Did you know that ginger is actually a reed-like plant? Some varieties can grow quite tall, over hip-height. When harvested, the tall leafy top is discarded. We eat the gnarled and bumpy root of the ginger plant (known as rhizomes). As with most plants it comes in several different varieties and colours. The origins of ginger trace back to southeastern Asia, China and India where its culinary use dates back over 4000 years. Ginger has been used as a home remedy through several generations for treatment of a variety of conditions. It is eaten to treat a number of different ailments including upset stomachs, diarrhea, colic and nausea just to name a few.
Ginger is a great source of powerful antioxidants such as gingerols, shogaols and zingerone. Which means adding fresh ginger to your daily diet has a number of wonderful health benefits. Here are my top three reasons for loving ginger.
1. Anti-inflammatory Effects
Studies have shown consuming half a teaspoon of the raw ginger lessened next-day muscle soreness by up to twenty-five percent. Research has also shown that it can even be more effective than popping stomach irritating NSAIDs (nonsteroidal anti-inflammatory drugs) like Advil. Try adding fresh ginger to your post workout smoothie. Make some homemade juice, or even add a few slices to glass of hot water to sip on.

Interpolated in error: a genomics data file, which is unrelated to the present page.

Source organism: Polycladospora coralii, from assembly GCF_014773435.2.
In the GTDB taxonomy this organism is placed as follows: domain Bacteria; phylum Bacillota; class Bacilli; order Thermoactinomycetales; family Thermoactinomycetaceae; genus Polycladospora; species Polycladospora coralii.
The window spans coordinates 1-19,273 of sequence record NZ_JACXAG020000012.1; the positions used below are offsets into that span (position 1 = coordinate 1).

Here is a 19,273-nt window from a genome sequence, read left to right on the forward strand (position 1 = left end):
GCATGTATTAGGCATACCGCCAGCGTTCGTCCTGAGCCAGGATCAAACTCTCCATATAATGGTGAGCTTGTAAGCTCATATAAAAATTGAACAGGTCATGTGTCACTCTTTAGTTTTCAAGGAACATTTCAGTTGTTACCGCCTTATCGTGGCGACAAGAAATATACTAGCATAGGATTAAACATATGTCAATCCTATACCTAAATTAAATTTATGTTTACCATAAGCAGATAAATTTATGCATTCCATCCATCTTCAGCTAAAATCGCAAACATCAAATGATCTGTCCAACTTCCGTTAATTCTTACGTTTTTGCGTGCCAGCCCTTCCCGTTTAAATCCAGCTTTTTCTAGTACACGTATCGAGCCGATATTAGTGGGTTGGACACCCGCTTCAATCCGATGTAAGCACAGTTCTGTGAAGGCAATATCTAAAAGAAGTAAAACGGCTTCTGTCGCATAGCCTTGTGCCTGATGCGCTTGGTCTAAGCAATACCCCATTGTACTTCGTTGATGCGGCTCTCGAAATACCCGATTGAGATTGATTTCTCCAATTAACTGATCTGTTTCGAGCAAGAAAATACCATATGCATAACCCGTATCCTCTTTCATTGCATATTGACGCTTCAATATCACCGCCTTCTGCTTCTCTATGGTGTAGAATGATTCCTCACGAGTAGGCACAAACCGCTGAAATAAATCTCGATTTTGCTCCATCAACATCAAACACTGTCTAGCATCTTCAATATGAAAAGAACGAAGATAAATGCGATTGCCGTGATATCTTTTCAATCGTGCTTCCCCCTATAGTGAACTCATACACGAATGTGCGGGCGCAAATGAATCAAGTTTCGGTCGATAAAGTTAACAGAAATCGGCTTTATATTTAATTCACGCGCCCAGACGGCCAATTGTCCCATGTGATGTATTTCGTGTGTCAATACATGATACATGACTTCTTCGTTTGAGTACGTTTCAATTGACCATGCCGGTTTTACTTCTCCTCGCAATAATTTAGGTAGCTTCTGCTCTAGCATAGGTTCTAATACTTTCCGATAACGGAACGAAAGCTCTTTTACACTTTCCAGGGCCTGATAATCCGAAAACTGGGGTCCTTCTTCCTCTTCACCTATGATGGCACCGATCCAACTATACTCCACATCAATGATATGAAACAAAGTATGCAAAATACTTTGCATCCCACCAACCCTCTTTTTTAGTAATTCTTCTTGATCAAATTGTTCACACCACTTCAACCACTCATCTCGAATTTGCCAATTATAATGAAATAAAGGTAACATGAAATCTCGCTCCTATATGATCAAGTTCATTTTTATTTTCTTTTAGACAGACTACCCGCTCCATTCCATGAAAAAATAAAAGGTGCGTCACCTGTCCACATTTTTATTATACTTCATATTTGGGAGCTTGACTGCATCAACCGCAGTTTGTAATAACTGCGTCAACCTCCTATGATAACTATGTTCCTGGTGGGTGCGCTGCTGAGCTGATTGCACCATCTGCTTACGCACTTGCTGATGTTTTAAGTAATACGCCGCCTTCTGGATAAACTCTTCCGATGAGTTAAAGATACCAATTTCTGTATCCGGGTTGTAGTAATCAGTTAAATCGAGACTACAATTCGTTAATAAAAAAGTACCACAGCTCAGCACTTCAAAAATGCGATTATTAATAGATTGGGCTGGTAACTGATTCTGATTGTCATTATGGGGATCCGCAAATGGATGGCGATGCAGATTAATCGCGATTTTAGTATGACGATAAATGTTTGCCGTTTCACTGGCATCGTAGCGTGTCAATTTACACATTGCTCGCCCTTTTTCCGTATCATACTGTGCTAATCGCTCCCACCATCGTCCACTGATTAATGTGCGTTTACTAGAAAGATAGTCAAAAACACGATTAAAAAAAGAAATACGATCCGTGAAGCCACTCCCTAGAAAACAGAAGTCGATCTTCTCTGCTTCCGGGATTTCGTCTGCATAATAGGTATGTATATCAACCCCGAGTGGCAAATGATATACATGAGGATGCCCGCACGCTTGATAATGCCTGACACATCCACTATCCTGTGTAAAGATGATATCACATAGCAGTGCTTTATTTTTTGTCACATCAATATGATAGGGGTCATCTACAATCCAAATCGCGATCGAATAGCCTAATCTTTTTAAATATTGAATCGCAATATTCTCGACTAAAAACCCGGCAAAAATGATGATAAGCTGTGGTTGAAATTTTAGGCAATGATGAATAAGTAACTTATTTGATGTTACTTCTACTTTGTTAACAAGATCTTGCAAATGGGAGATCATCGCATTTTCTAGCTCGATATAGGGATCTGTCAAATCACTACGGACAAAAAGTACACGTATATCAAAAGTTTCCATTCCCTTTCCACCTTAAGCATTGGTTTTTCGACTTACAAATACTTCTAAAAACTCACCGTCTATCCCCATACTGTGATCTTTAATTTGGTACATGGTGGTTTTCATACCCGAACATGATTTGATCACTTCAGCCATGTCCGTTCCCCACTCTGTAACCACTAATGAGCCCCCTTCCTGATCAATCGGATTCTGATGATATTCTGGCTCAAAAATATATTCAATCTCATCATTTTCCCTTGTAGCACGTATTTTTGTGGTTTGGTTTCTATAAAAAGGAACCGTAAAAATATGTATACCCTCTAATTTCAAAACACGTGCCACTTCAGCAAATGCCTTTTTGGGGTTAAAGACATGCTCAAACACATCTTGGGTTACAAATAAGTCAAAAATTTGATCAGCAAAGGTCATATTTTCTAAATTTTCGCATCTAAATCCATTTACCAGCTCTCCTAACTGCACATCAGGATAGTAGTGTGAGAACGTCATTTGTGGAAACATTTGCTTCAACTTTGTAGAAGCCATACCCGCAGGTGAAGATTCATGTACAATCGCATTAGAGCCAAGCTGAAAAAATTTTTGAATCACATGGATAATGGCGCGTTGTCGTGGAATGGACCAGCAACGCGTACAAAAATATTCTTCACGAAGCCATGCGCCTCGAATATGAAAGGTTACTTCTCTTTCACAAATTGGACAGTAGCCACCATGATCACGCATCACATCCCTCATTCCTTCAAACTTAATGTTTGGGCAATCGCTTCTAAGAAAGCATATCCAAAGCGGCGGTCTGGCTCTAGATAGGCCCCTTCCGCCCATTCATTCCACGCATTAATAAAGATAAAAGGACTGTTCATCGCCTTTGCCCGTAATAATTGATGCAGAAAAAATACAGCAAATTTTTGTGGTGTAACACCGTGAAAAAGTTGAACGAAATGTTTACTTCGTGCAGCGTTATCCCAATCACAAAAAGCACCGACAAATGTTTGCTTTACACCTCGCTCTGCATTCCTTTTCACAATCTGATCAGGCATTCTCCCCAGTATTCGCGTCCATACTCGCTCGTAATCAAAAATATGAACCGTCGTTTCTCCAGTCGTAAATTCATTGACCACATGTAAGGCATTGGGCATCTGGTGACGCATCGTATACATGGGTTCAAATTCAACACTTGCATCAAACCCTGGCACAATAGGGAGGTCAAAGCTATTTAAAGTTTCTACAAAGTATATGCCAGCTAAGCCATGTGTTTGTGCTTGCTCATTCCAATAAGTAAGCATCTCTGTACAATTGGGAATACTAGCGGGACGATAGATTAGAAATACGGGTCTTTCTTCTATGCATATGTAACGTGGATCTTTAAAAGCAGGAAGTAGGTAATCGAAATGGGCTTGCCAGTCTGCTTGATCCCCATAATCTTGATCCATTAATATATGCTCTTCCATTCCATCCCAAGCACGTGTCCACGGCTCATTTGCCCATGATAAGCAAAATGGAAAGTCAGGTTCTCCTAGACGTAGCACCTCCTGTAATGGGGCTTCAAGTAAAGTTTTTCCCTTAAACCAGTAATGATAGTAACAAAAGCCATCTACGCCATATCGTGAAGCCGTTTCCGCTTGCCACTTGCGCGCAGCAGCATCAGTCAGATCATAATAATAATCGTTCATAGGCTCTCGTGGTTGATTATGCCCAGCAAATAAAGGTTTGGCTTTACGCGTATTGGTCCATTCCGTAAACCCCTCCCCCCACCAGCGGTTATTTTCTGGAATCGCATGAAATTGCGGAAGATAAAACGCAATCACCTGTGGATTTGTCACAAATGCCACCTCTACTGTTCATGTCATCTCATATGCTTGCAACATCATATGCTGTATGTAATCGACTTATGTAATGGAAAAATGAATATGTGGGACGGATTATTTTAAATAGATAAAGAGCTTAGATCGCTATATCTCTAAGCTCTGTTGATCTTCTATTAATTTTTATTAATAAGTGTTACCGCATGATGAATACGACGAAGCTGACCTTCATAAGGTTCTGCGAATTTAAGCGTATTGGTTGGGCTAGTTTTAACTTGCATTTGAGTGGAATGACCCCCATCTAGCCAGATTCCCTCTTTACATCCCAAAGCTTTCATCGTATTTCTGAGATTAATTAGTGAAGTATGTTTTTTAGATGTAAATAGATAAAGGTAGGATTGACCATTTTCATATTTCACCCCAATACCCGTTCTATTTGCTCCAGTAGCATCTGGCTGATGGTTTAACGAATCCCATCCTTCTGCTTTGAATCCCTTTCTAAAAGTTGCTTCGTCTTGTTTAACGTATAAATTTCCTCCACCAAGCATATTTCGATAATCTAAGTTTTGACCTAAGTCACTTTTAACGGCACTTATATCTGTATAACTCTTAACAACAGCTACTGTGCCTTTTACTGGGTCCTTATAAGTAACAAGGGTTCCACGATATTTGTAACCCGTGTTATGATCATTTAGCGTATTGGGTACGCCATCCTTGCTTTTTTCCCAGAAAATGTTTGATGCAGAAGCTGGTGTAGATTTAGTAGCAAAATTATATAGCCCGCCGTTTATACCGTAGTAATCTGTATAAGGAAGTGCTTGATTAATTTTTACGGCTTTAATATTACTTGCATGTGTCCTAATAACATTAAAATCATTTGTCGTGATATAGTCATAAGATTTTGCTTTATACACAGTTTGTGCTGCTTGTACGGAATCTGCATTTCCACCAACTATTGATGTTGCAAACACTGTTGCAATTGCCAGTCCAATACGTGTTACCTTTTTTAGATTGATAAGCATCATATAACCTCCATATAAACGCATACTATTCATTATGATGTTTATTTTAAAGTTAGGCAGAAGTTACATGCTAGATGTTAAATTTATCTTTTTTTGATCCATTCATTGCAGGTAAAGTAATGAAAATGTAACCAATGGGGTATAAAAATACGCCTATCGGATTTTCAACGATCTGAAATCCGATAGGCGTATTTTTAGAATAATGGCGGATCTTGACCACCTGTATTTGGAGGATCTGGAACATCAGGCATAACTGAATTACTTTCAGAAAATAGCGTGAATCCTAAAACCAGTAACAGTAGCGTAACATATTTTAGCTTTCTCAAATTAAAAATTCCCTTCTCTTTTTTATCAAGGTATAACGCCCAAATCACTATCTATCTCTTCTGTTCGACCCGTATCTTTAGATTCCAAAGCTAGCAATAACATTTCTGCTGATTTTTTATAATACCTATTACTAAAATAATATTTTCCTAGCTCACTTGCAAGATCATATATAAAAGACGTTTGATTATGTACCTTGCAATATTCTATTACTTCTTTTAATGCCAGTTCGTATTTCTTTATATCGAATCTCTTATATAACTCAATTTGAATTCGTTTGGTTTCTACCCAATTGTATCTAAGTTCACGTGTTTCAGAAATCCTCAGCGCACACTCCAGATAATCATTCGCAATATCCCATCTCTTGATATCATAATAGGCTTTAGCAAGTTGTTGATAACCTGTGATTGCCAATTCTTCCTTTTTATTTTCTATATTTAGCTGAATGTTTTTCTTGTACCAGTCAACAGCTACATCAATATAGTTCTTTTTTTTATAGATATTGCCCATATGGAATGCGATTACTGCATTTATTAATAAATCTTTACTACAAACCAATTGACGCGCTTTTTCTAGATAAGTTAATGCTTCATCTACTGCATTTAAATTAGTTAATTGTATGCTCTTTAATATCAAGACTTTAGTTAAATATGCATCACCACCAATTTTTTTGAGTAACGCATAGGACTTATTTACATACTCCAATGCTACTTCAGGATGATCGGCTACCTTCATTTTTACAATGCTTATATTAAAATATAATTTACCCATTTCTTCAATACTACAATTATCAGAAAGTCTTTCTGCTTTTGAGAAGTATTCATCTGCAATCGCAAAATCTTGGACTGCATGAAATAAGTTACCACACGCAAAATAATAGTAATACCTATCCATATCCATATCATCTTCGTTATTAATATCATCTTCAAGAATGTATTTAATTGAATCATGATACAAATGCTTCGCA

2. Gastrointestinal Relief
Ginger has a long tradition of being very effective in alleviating symptoms of gastrointestinal distress. In herbal medicine, ginger is actually regarded as an excellent ‘carminative’ (preventing the formation of, or facilitating the expulsion of gas) and ‘intestinal spasmolytic’ (relaxes and soothes the intestinal tract).
3. Immune Boosting Action
Not only can ginger be warming on a cold day, it can promote healthy sweating that can help detoxify the body of a nasty cold or flu. It can also help eliminate congestion and ease a sore throat. Zingibain, a cysteine protease enzyme found in ginger can dissolve unwanted parasites and their eggs.
Here are a few tips for selecting, preparing and storing your ginger. Look for ginger tubers that are heavy for their size, firm, with smooth skin and a fresh, spicy fragrance. To prepare, simply use the back of a spoon to gently peel ginger, then shred, mince, slice or grate as needed. Ginger will keep for a few weeks in the refrigerator. To store, wrap it in a dry cloth or paper towel and then place it in an open plastic bag or container.
This article is written by or on behalf of an outsourced columnist and does not necessarily reflect the views of Castanet.